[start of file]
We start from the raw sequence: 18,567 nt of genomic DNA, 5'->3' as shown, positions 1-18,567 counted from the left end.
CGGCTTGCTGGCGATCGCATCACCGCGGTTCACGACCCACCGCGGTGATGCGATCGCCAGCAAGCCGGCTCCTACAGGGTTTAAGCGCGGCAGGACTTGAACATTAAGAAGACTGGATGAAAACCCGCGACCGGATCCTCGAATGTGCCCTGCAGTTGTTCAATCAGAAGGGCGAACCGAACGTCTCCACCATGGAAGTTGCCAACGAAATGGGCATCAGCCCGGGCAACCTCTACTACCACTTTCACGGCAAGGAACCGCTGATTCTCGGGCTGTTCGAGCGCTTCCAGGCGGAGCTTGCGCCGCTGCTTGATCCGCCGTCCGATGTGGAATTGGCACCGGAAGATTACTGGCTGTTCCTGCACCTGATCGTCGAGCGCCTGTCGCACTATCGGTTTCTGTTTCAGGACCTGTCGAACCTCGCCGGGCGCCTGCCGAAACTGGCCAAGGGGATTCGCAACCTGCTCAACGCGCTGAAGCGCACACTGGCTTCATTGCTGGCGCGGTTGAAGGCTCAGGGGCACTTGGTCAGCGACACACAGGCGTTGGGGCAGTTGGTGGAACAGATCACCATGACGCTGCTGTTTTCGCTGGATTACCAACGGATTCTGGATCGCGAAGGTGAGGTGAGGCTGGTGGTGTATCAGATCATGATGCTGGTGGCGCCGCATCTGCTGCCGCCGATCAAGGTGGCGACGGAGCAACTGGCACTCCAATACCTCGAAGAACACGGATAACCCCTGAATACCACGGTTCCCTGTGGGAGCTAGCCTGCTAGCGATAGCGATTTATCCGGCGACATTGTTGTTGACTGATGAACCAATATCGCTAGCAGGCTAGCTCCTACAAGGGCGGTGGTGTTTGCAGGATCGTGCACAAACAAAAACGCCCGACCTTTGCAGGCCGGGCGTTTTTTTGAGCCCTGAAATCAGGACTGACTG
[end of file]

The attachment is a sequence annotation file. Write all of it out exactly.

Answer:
We start from the raw sequence: 18,567 nt of genomic DNA, 5'->3' as shown, positions 1-18,567 counted from the left end.
CGGCTTGCTGGCGATCGCATCACCGCGGTTCACGACCCACCGCGGTGATGCGATCGCCAGCAAGCCGGCTCCTACAGGGTTTAAGCGCGGCAGGACTTGAACATTAAGAAGACTGGATGAAAACCCGCGACCGGATCCTCGAATGTGCCCTGCAGTTGTTCAATCAGAAGGGCGAACCGAACGTCTCCACCATGGAAGTTGCCAACGAAATGGGCATCAGCCCGGGCAACCTCTACTACCACTTTCACGGCAAGGAACCGCTGATTCTCGGGCTGTTCGAGCGCTTCCAGGCGGAGCTTGCGCCGCTGCTTGATCCGCCGTCCGATGTGGAATTGGCACCGGAAGATTACTGGCTGTTCCTGCACCTGATCGTCGAGCGCCTGTCGCACTATCGGTTTCTGTTTCAGGACCTGTCGAACCTCGCCGGGCGCCTGCCGAAACTGGCCAAGGGGATTCGCAACCTGCTCAACGCGCTGAAGCGCACACTGGCTTCATTGCTGGCGCGGTTGAAGGCTCAGGGGCACTTGGTCAGCGACACACAGGCGTTGGGGCAGTTGGTGGAACAGATCACCATGACGCTGCTGTTTTCGCTGGATTACCAACGGATTCTGGATCGCGAAGGTGAGGTGAGGCTGGTGGTGTATCAGATCATGATGCTGGTGGCGCCGCATCTGCTGCCGCCGATCAAGGTGGCGACGGAGCAACTGGCACTCCAATACCTCGAAGAACACGGATAACCCCTGAATACCACGGTTCCCTGTGGGAGCTAGCCTGCTAGCGATAGCGATTTATCCGGCGACATTGTTGTTGACTGATGAACCAATATCGCTAGCAGGCTAGCTCCTACAAGGGCGGTGGTGTTTGCAGGATCGTGCACAAACAAAAACGCCCGACCTTTGCAGGCCGGGCGTTTTTTTGAGCCCTGAAATCAGGACTGACTG